As far as the organization of this tour, while the DNAC menus are logically organized, startup tasks sometimes cut across multiple menu items, which might be awkward at first. The tour will also be doing that to some degree: cutting across menu items to be somewhat more task-oriented. I’ll include references to the relevant documentation sections as we go.
The overall approach will be to get connected, look around about, then deep dive on Assurance and the value it provides. Then touch upon other key aspects of DNAC, finishing with getting the feel of the components of DNAC that support deploying SD-Access.
Do I Need to Know Much About SD-Access?
No, you do not.
DNAC is a powerful tool for managing campus/site networks.
One option is to use it to deploy SD-Access networks, typically using Catalyst 9000 series switches. You do NOT have to do SD-Access to get a lot of the value that DNAC provides! (Worth repeating.)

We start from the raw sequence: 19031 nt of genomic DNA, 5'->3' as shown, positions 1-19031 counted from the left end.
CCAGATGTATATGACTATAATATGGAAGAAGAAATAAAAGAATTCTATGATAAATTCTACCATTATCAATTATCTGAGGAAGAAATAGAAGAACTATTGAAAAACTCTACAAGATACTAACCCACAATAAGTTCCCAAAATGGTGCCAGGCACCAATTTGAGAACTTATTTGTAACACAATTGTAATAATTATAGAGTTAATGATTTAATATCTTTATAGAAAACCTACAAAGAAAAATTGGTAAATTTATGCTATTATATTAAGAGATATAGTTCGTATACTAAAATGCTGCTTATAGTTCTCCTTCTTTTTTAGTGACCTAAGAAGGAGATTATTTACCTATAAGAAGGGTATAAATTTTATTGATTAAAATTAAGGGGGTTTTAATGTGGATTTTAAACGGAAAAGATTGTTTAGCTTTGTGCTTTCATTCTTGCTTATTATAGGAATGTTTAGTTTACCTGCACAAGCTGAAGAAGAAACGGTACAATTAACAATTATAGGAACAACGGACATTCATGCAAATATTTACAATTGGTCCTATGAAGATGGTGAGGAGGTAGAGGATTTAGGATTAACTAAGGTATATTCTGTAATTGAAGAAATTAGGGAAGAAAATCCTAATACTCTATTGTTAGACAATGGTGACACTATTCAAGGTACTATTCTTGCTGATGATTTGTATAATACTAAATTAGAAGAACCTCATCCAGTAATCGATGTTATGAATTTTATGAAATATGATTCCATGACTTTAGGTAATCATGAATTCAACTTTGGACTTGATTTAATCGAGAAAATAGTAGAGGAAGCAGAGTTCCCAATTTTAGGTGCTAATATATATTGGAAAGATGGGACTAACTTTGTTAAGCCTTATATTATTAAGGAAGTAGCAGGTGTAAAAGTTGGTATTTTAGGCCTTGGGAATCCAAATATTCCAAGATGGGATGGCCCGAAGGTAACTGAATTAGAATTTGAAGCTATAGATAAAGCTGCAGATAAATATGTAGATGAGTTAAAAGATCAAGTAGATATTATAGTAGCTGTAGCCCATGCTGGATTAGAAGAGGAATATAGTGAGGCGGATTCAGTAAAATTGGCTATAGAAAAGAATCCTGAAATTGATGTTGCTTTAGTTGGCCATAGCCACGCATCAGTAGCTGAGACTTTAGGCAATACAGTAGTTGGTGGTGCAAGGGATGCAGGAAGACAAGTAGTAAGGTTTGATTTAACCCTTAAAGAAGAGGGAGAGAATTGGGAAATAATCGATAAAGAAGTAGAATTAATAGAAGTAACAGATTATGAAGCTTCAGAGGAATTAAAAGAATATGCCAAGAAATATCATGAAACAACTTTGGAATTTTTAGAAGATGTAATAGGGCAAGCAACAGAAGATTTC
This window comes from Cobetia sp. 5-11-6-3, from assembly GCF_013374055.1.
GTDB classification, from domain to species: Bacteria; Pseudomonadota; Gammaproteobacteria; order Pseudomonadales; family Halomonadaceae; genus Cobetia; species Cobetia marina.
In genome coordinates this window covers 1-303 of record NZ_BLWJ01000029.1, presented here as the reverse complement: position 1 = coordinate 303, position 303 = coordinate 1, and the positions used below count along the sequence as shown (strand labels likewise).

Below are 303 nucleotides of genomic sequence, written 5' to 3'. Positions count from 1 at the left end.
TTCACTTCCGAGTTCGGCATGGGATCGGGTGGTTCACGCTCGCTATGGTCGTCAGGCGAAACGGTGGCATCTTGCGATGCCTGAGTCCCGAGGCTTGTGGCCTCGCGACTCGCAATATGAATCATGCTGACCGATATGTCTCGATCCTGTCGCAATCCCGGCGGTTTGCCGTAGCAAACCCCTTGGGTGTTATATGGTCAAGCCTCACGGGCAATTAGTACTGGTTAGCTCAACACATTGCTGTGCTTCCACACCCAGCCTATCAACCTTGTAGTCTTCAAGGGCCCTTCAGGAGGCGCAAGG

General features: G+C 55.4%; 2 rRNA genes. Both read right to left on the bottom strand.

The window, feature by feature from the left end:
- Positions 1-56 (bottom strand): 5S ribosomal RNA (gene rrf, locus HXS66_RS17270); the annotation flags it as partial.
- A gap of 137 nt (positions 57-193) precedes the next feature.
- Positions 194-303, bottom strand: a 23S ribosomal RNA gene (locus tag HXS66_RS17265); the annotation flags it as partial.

I intend in this blog series to mostly avoid explaining what SD-Access is and not get into what I learned about it in an early design. You can find a list of my 2020 blogs on various topics around SD-Access at the top of the final blog in that series: https://netcraftsmen.com/sd-access-flows-sda-transit/. The concepts remain the same, although the DNAC GUI has been reorganized somewhat.
The Main Functions in DNAC
So, what are the main parts of the tour?
Here’s how I organize demos I present at the top level:
- Accessing the Demo/Beginning Your Tour
- General Navigation and Highlights: Dashboard, Drill Down, Assurance/Troubleshooting
- Getting Started Tasks (Overview): Discovery, PnP, Templates, Provisioning
- Using DNAC: Design, Inventory, SWIM
- Exploring Deploying an SDA-Fabric, VRFs (VNs), GBACLs and SGTs
- Other Workflows
That’s what we’ll do on this tour.
That concludes the background information and hopefully teases your interest.
The next blog will get you started on the actual tour. Most of the following blogs will be somewhat long in page count because of all the screen captures.